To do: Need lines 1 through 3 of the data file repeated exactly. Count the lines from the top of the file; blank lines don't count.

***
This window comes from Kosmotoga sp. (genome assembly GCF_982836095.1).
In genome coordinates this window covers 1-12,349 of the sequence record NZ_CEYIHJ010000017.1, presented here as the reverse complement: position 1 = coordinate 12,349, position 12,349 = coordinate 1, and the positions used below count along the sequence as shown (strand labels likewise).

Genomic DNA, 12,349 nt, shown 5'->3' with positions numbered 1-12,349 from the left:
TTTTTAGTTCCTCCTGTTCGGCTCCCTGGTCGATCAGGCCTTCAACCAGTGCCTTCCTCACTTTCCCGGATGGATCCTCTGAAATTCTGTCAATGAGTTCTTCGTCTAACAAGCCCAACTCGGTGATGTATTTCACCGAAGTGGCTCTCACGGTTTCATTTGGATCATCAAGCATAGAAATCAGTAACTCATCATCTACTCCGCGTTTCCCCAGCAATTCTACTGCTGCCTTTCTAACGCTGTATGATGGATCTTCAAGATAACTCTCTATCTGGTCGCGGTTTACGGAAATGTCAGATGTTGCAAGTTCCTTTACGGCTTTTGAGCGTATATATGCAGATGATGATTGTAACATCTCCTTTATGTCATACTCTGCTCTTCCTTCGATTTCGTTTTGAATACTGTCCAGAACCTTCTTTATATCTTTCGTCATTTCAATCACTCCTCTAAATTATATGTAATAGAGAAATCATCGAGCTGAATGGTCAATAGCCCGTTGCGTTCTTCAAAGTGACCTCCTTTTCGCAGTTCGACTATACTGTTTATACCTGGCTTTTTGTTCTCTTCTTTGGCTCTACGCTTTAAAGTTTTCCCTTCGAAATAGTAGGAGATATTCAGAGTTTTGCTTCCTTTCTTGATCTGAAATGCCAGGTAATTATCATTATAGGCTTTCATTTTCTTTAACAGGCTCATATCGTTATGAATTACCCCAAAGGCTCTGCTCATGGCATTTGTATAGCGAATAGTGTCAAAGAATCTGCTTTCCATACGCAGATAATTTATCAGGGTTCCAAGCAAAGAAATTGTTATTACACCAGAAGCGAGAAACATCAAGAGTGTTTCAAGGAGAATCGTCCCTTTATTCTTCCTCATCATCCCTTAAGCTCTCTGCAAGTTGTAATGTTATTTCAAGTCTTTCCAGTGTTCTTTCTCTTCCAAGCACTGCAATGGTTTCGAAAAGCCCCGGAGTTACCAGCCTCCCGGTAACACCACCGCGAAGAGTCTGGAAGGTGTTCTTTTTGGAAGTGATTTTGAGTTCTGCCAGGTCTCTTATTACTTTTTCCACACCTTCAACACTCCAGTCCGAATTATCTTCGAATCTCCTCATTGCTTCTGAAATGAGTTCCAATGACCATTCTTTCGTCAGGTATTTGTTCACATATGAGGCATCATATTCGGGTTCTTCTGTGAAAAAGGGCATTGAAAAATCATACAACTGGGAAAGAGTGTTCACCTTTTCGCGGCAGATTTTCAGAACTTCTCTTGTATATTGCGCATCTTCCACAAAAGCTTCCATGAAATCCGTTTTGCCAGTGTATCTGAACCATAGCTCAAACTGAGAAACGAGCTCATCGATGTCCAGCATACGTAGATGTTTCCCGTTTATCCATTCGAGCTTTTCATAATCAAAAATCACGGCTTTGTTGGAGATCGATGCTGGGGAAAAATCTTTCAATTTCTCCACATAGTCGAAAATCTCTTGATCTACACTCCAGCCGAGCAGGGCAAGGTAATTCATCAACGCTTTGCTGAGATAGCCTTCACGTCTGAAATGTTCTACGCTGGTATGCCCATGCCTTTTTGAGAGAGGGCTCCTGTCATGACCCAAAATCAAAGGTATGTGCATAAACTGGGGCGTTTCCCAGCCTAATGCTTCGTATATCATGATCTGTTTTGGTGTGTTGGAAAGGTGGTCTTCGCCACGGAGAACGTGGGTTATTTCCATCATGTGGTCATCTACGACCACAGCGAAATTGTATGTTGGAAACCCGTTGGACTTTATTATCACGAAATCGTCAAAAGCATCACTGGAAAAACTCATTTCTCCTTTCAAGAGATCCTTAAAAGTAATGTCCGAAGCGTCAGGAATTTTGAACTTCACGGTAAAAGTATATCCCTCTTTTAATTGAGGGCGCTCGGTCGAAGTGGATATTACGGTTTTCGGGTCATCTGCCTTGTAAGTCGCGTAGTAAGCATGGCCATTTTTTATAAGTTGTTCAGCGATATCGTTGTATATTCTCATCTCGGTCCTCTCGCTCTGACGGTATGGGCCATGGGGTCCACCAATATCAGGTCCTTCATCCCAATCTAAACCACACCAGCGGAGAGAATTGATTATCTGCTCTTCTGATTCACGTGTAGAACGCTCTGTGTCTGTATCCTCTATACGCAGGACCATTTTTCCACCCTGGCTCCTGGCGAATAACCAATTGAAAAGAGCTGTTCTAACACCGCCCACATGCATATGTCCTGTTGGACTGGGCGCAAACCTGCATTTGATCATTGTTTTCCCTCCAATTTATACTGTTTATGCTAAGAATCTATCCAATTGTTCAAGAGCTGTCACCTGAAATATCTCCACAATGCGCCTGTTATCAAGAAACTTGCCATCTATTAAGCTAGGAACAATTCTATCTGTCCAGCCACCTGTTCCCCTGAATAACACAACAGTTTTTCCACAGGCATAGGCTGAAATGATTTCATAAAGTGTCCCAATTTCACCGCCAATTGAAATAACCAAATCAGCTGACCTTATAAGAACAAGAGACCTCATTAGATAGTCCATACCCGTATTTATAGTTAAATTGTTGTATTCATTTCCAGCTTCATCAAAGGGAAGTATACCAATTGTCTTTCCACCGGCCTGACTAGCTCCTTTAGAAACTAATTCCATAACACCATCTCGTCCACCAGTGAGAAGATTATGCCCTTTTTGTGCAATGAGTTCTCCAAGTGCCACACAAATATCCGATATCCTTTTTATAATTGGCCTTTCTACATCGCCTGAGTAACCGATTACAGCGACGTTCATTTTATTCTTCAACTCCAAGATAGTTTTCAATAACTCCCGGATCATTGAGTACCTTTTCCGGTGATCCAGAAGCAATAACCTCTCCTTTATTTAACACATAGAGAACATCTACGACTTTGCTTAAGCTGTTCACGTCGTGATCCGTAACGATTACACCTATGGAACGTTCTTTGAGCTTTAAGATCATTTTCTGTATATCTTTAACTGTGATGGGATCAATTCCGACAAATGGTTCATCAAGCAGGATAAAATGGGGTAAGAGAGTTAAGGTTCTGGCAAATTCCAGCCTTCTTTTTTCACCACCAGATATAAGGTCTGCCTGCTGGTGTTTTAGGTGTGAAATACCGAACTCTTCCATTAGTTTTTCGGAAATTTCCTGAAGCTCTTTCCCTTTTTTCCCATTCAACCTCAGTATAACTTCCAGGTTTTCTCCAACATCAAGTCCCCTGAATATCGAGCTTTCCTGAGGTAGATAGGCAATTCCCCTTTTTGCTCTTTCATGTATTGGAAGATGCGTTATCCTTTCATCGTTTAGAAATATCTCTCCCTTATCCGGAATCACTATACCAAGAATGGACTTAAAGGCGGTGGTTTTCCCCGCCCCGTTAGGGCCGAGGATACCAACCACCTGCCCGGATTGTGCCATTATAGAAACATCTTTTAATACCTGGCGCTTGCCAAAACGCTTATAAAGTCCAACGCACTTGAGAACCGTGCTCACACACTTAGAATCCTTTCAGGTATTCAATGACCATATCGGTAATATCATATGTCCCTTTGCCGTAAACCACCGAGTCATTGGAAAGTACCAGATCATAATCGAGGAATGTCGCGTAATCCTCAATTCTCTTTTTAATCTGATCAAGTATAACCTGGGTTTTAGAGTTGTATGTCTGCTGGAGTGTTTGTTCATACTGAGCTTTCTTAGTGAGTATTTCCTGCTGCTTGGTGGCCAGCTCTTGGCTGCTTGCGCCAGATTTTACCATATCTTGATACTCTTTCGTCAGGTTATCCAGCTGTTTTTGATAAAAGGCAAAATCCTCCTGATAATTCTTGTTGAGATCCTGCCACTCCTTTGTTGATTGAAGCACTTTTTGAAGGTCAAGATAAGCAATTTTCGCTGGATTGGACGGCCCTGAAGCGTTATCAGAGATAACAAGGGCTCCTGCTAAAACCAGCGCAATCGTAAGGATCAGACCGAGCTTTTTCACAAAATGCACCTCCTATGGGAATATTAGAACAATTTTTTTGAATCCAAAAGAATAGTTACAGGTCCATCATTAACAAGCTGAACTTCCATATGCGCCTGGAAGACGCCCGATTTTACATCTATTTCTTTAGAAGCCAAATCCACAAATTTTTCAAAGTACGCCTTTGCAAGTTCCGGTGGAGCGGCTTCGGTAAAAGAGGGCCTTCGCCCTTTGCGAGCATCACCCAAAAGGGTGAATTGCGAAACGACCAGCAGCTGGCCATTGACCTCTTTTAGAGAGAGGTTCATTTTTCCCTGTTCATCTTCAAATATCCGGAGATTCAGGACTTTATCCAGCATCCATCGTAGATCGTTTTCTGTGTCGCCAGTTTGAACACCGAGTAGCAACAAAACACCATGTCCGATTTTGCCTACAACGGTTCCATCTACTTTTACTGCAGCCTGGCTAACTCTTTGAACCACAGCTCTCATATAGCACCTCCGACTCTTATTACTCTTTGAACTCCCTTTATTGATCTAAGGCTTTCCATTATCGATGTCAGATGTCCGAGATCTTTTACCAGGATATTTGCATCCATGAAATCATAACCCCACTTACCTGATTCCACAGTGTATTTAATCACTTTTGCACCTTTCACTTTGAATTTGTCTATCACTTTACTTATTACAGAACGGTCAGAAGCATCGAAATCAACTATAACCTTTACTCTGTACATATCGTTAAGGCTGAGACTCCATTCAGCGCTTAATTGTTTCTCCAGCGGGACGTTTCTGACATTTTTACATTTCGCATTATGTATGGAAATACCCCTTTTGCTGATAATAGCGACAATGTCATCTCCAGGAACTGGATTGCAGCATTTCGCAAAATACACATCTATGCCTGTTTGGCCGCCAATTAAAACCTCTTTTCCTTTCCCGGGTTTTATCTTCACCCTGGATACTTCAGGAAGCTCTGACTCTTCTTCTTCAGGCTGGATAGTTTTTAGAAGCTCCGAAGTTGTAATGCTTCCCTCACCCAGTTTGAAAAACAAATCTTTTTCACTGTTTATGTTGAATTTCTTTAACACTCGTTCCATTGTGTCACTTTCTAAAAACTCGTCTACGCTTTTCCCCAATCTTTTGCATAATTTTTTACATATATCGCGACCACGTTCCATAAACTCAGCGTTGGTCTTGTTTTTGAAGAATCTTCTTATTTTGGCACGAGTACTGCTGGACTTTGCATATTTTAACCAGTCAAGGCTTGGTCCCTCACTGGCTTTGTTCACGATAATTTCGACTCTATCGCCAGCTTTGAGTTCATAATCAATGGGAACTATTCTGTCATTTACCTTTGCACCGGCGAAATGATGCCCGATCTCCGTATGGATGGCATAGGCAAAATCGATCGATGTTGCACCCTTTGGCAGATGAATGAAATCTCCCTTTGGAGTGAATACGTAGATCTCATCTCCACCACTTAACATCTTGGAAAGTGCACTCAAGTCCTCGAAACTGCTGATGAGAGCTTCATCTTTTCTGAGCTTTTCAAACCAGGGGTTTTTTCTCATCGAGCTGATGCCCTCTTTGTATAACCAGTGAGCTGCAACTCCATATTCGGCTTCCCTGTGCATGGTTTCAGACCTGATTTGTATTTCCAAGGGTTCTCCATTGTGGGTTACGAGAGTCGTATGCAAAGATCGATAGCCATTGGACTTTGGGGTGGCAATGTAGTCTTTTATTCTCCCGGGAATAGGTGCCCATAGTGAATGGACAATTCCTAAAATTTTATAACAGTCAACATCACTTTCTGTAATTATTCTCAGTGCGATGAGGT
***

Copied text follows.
This window comes from Kosmotoga sp. (genome assembly GCF_982836095.1).
In genome coordinates this window covers 1-12,349 of the sequence record NZ_CEYIHJ010000017.1, presented here as the reverse complement: position 1 = coordinate 12,349, position 12,349 = coordinate 1, and the positions used below count along the sequence as shown (strand labels likewise).

Genomic DNA, 12,349 nt, shown 5'->3' with positions numbered 1-12,349 from the left: